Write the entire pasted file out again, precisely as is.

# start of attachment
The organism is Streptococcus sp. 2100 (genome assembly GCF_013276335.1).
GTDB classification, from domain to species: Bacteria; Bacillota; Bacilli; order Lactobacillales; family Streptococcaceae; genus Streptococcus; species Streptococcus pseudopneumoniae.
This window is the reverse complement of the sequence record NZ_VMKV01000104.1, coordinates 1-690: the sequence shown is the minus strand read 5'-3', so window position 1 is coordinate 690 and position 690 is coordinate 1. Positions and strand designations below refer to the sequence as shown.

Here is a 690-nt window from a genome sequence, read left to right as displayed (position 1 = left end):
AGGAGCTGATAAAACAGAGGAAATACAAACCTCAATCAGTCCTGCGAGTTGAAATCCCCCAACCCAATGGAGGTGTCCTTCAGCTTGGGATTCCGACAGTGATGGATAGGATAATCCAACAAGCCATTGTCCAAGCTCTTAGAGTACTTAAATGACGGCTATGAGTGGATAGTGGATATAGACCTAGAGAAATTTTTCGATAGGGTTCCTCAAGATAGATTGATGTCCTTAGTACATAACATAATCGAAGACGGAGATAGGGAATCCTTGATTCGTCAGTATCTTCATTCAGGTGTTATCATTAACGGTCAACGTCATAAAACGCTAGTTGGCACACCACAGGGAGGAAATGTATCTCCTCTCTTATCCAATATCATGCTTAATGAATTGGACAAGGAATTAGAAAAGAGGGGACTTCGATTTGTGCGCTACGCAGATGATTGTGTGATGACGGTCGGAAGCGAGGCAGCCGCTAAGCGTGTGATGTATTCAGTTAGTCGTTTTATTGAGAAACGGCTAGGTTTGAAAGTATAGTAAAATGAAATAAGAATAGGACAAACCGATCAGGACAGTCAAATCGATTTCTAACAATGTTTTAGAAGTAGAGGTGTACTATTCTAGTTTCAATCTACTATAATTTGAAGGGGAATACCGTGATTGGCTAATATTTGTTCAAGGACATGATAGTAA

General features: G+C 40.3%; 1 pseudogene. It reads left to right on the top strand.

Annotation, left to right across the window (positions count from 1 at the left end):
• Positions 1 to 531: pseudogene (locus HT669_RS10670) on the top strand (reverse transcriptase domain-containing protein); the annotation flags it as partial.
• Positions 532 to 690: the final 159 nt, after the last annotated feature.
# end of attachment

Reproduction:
The organism is Streptococcus sp. 2100 (genome assembly GCF_013276335.1).
GTDB classification, from domain to species: Bacteria; Bacillota; Bacilli; order Lactobacillales; family Streptococcaceae; genus Streptococcus; species Streptococcus pseudopneumoniae.
This window is the reverse complement of the sequence record NZ_VMKV01000104.1, coordinates 1-690: the sequence shown is the minus strand read 5'-3', so window position 1 is coordinate 690 and position 690 is coordinate 1. Positions and strand designations below refer to the sequence as shown.

Here is a 690-nt window from a genome sequence, read left to right as displayed (position 1 = left end):
AGGAGCTGATAAAACAGAGGAAATACAAACCTCAATCAGTCCTGCGAGTTGAAATCCCCCAACCCAATGGAGGTGTCCTTCAGCTTGGGATTCCGACAGTGATGGATAGGATAATCCAACAAGCCATTGTCCAAGCTCTTAGAGTACTTAAATGACGGCTATGAGTGGATAGTGGATATAGACCTAGAGAAATTTTTCGATAGGGTTCCTCAAGATAGATTGATGTCCTTAGTACATAACATAATCGAAGACGGAGATAGGGAATCCTTGATTCGTCAGTATCTTCATTCAGGTGTTATCATTAACGGTCAACGTCATAAAACGCTAGTTGGCACACCACAGGGAGGAAATGTATCTCCTCTCTTATCCAATATCATGCTTAATGAATTGGACAAGGAATTAGAAAAGAGGGGACTTCGATTTGTGCGCTACGCAGATGATTGTGTGATGACGGTCGGAAGCGAGGCAGCCGCTAAGCGTGTGATGTATTCAGTTAGTCGTTTTATTGAGAAACGGCTAGGTTTGAAAGTATAGTAAAATGAAATAAGAATAGGACAAACCGATCAGGACAGTCAAATCGATTTCTAACAATGTTTTAGAAGTAGAGGTGTACTATTCTAGTTTCAATCTACTATAATTTGAAGGGGAATACCGTGATTGGCTAATATTTGTTCAAGGACATGATAGTAA

General features: G+C 40.3%; 1 pseudogene. It reads left to right on the top strand.

Annotation, left to right across the window (positions count from 1 at the left end):
• Positions 1 to 531: pseudogene (locus HT669_RS10670) on the top strand (reverse transcriptase domain-containing protein); the annotation flags it as partial.
• Positions 532 to 690: the final 159 nt, after the last annotated feature.